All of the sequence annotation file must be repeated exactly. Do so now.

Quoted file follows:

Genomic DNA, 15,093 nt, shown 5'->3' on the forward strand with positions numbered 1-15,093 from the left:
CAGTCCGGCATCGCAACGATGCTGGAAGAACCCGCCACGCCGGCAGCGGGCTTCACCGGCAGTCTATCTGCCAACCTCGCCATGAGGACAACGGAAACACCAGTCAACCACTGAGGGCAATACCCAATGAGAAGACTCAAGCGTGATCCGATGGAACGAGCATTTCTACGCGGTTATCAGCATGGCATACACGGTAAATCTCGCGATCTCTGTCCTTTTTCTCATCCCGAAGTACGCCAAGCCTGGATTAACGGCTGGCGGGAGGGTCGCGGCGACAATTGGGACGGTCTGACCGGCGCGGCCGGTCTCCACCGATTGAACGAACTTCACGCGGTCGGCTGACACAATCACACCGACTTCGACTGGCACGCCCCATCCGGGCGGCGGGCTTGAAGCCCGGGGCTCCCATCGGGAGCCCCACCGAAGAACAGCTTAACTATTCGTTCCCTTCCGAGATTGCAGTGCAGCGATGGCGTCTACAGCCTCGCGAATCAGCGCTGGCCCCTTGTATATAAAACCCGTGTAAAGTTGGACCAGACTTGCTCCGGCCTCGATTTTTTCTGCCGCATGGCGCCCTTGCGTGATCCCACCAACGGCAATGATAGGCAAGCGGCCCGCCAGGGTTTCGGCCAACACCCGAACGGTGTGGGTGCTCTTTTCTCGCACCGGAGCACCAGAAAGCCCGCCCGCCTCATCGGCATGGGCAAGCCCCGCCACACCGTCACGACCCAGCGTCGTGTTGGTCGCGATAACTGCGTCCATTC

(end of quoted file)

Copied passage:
Genomic DNA, 15,093 nt, shown 5'->3' on the forward strand with positions numbered 1-15,093 from the left:
CAGTCCGGCATCGCAACGATGCTGGAAGAACCCGCCACGCCGGCAGCGGGCTTCACCGGCAGTCTATCTGCCAACCTCGCCATGAGGACAACGGAAACACCAGTCAACCACTGAGGGCAATACCCAATGAGAAGACTCAAGCGTGATCCGATGGAACGAGCATTTCTACGCGGTTATCAGCATGGCATACACGGTAAATCTCGCGATCTCTGTCCTTTTTCTCATCCCGAAGTACGCCAAGCCTGGATTAACGGCTGGCGGGAGGGTCGCGGCGACAATTGGGACGGTCTGACCGGCGCGGCCGGTCTCCACCGATTGAACGAACTTCACGCGGTCGGCTGACACAATCACACCGACTTCGACTGGCACGCCCCATCCGGGCGGCGGGCTTGAAGCCCGGGGCTCCCATCGGGAGCCCCACCGAAGAACAGCTTAACTATTCGTTCCCTTCCGAGATTGCAGTGCAGCGATGGCGTCTACAGCCTCGCGAATCAGCGCTGGCCCCTTGTATATAAAACCCGTGTAAAGTTGGACCAGACTTGCTCCGGCCTCGATTTTTTCTGCCGCATGGCGCCCTTGCGTGATCCCACCAACGGCAATGATAGGCAAGCGGCCCGCCAGGGTTTCGGCCAACACCCGAACGGTGTGGGTGCTCTTTTCTCGCACCGGAGCACCAGAAAGCCCGCCCGCCTCATCGGCATGGGCAAGCCCCGCCACACCGTCACGACCCAGCGTCGTGTTGGTCGCGATAACTGCGTCCATTC